My mother makes eggs for breakfast every morning. And once she gets hooked on a recipe, she sticks with it, sometimes for years.
To this day, I associate certain phases of my life with certain egg preparation methods. My childhood growth spurts were fueled by fried eggs on toast with cream cheese and tomato. When I started middle school, we started scrambling. As time passed and my palate grew more sophisticated, some herbs began to sneak their way in. Basil was my favorite, oregano acceptable.
Growing up around The Body Positive meant that I was introduced to the concept of intuitive eating at a very young age, and this particular breakfast food was my most influential teacher. At age five, I viewed soft boiled eggs as a special treat, and one unfortunate day I simply could not get enough. I sat at the dining room table, scraped out the inside of my first shell, spooned the runny yolk into my mouth, and yelled, “More eggs, Mama!”
My mom reminded me to say please, then made me another. And another. And another. Each time, she’d ask me if I was sure, if my little belly really wanted more eggs. She knew that allowing me to control what went in my body would teach me how to listen to what it needed, so rather than cutting me off, she brought me egg after egg, each cooked to runny perfection.
I think I ate half a dozen. You can guess what happened next.
Though that day turned out to be painful (and messy), it did indeed teach me a valuable lesson—my cravings send me clear messages about what my body needs, and when I satisfy those cravings, they fade.
Let me reiterate. The moral of this story is not “overeating is bad” or “intuitive eating means eat less.” That day, for whatever reason, my body needed an extra amount of the nutrients that soft boiled eggs provided. However, had I checked in after each egg, I would have realized after two or three that I was done craving them.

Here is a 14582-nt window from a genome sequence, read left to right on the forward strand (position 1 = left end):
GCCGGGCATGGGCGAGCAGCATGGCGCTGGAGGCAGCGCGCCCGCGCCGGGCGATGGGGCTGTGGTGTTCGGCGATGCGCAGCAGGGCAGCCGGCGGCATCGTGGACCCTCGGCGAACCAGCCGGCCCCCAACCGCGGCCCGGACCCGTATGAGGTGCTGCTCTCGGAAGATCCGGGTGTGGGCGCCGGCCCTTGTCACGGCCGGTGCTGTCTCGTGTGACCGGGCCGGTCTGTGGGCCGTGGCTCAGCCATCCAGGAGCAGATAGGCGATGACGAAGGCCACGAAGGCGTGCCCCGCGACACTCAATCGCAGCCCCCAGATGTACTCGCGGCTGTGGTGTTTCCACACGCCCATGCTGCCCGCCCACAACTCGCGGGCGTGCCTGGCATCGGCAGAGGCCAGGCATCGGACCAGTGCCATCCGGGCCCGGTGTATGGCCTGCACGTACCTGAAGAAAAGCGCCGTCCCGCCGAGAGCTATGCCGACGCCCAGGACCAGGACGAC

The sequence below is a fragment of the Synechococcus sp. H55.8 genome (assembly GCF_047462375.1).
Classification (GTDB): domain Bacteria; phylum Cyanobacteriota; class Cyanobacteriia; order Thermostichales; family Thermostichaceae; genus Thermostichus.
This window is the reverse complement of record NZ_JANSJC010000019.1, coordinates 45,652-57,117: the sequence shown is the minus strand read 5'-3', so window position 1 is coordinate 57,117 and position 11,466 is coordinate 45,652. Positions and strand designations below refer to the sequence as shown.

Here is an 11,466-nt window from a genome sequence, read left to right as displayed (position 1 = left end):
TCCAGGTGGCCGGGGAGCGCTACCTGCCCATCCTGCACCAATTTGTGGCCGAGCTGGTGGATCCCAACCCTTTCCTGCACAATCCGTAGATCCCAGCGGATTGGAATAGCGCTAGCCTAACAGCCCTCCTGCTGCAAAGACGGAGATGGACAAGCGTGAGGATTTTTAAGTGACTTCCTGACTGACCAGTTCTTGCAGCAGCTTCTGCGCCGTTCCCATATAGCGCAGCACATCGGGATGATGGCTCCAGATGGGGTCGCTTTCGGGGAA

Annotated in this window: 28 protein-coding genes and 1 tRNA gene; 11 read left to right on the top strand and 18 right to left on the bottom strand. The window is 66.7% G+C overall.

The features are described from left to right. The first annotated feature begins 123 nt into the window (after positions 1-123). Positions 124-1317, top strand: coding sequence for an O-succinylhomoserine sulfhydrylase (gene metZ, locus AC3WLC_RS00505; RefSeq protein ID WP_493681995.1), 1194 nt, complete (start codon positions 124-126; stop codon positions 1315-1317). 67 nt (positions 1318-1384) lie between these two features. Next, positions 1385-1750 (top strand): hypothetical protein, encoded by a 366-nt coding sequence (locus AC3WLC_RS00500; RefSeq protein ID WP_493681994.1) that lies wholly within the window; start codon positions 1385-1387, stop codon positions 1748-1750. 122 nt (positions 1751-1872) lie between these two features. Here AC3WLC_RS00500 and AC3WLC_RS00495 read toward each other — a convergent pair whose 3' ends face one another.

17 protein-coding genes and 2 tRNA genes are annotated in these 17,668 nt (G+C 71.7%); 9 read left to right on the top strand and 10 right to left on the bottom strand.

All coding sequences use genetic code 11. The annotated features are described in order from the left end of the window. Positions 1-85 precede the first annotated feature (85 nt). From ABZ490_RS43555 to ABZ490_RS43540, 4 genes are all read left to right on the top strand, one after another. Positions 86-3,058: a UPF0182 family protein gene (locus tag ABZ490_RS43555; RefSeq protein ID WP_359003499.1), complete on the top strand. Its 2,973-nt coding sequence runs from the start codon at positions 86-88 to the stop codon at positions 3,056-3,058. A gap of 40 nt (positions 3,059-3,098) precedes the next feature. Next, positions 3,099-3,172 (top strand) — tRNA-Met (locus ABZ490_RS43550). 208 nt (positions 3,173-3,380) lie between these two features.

When it comes to intuitive eating, no one is perfect. I’ve been practicing for twenty years, and there are still times when I eat something my body doesn’t want, or enjoy a delicious meal past the point of fullness. (One of my mom’s favorite mottos is “everything in moderation, including excess.”) Freedom from perfection is what makes this type of relationship with food so powerful. Unlike a diet, there’s no such thing as “cheating,” or “falling off the wagon”—it’s just that sometimes we don't listen as well as others. So we learn, forgive ourselves, and try again at the next meal.
These days, I'll happily drive an hour in Bay Area traffic to get a plate of my mom’s most recent egg concoction, a gourmet scramble of mushrooms, onion, and arugula served on a warmed corn tortilla with avocado and cucumber. And sometimes, but only if my body wants it, I’ll ask for more.
To learn more about intuitive eating and how to practice it in your daily life, check out Embody!